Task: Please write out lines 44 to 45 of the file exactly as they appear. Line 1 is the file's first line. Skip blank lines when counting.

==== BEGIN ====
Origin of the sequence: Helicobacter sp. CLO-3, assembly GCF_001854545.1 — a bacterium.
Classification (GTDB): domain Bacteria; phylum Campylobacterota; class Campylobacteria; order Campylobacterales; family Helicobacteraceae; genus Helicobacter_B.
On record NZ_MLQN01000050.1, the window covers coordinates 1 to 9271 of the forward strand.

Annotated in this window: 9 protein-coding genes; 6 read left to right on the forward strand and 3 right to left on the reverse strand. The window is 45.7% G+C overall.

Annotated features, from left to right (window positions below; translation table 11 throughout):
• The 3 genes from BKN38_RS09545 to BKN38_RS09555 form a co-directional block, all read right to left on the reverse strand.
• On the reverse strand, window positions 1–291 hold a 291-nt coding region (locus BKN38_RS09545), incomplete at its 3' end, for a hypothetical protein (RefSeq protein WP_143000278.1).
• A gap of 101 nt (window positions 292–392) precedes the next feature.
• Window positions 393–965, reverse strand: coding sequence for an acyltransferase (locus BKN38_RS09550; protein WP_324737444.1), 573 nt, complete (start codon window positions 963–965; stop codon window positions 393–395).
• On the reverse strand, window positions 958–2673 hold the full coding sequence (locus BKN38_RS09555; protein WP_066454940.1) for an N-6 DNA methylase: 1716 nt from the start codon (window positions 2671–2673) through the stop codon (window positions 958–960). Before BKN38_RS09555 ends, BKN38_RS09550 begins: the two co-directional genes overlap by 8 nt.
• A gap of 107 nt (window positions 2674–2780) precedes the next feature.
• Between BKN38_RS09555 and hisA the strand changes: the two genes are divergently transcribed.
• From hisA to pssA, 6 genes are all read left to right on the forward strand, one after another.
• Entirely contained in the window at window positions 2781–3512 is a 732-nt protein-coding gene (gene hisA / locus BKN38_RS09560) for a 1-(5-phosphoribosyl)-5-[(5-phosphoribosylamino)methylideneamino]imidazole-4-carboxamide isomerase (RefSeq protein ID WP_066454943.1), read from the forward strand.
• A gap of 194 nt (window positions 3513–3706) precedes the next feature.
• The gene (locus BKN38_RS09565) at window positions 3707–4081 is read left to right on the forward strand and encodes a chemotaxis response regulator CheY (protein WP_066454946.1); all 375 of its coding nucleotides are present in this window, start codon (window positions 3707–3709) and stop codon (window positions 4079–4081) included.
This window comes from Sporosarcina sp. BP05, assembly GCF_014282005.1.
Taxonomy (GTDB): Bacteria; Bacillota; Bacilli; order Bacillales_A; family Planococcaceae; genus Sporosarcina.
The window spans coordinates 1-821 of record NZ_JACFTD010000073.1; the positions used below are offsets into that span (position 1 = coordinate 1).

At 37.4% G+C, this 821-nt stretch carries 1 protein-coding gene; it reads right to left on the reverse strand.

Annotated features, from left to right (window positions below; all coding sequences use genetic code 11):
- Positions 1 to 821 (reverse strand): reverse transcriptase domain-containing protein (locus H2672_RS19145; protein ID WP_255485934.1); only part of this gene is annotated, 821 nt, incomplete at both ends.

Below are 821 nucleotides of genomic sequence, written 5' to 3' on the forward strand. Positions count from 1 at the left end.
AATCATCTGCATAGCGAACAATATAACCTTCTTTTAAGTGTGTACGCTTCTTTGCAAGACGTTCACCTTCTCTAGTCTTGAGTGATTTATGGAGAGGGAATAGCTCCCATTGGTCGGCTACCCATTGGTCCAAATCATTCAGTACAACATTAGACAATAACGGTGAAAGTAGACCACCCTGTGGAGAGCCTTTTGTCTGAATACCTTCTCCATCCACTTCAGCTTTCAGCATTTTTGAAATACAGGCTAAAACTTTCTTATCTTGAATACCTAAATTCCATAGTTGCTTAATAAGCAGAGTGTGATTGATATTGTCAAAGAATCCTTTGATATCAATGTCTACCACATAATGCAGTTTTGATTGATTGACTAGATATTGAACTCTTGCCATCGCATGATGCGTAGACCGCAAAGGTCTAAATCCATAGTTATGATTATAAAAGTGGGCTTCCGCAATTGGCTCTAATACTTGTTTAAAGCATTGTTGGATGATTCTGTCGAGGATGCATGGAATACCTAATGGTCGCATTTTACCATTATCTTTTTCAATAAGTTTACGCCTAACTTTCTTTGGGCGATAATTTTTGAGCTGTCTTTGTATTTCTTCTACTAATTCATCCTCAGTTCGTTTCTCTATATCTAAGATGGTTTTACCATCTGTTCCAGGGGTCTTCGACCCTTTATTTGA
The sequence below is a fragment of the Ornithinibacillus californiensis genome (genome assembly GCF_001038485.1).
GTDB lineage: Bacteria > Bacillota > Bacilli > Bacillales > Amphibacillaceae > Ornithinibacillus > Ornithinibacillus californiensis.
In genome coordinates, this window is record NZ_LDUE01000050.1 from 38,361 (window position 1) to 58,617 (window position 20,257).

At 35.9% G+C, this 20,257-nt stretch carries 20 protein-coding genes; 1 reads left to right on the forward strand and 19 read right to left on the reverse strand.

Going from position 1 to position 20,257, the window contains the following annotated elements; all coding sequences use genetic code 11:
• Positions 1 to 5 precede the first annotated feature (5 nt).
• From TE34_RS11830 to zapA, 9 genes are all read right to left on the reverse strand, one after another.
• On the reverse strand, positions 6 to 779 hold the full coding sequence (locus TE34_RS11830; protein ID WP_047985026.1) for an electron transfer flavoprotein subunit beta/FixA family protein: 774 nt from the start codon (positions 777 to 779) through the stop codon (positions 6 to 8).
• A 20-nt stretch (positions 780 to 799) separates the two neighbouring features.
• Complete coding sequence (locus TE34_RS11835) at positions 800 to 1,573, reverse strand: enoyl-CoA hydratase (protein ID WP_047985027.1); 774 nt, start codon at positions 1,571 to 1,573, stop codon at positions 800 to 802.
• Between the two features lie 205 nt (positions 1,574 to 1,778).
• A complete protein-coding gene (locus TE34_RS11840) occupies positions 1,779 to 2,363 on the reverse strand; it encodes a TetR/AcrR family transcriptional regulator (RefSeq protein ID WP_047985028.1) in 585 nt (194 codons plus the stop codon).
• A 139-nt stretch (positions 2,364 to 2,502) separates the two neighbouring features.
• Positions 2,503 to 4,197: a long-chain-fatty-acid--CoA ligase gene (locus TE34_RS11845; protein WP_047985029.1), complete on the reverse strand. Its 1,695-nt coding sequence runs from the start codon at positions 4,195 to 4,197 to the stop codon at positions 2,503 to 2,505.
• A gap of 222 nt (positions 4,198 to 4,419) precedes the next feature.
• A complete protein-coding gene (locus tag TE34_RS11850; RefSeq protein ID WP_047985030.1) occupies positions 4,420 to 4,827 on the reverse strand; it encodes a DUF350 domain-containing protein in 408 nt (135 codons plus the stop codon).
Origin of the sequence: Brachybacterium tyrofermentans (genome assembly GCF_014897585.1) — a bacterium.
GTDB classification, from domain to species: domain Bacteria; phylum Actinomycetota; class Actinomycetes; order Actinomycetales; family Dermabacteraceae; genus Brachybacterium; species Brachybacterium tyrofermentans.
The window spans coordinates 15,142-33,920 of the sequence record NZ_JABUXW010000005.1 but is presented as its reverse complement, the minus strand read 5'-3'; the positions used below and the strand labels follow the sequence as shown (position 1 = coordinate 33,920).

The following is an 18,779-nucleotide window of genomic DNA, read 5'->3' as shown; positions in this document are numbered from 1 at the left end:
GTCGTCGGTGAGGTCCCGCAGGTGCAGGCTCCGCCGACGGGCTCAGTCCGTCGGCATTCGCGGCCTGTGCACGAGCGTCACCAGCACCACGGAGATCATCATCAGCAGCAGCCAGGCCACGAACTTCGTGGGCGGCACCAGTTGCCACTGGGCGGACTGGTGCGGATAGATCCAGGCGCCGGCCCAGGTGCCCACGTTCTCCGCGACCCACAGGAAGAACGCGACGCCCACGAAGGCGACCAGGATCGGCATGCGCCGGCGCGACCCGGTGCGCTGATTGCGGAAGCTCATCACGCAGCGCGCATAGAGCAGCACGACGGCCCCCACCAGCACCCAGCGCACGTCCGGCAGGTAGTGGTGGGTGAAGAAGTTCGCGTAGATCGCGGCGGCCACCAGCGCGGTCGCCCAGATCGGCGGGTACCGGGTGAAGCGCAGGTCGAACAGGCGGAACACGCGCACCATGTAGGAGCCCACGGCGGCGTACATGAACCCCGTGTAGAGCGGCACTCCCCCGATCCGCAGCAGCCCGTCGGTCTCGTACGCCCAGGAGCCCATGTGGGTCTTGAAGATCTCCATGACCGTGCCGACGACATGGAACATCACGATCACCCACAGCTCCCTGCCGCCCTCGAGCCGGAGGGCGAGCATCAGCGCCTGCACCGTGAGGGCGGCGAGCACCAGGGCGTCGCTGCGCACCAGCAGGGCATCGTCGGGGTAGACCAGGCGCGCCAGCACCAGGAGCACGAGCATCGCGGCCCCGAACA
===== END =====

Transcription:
The following is an 18,779-nucleotide window of genomic DNA, read 5'->3' as shown; positions in this document are numbered from 1 at the left end:
GTCGTCGGTGAGGTCCCGCAGGTGCAGGCTCCGCCGACGGGCTCAGTCCGTCGGCATTCGCGGCCTGTGCACGAGCGTCACCAGCACCACGGAGATCATCATCAGCAGCAGCCAGGCCACGAACTTCGTGGGCGGCACCAGTTGCCACTGGGCGGACTGGTGCGGATAGATCCAGGCGCCGGCCCAGGTGCCCACGTTCTCCGCGACCCACAGGAAGAACGCGACGCCCACGAAGGCGACCAGGATCGGCATGCGCCGGCGCGACCCGGTGCGCTGATTGCGGAAGCTCATCACGCAGCGCGCATAGAGCAGCACGACGGCCCCCACCAGCACCCAGCGCACGTCCGGCAGGTAGTGGTGGGTGAAGAAGTTCGCGTAGATCGCGGCGGCCACCAGCGCGGTCGCCCAGATCGGCGGGTACCGGGTGAAGCGCAGGTCGAACAGGCGGAACACGCGCACCATGTAGGAGCCCACGGCGGCGTACATGAACCCCGTGTAGAGCGGCACTCCCCCGATCCGCAGCAGCCCGTCGGTCTCGTACGCCCAGGAGCCCATGTGGGTCTTGAAGATCTCCATGACCGTGCCGACGACATGGAACATCACGATCACCCACAGCTCCCTGCCGCCCTCGAGCCGGAGGGCGAGCATCAGCGCCTGCACCGTGAGGGCGGCGAGCACCAGGGCGTCGCTGCGCACCAGCAGGGCATCGTCGGGGTAGACCAGGCGCGCCAGCACCAGGAGCACGAGCATCGCGGCCCCGAACA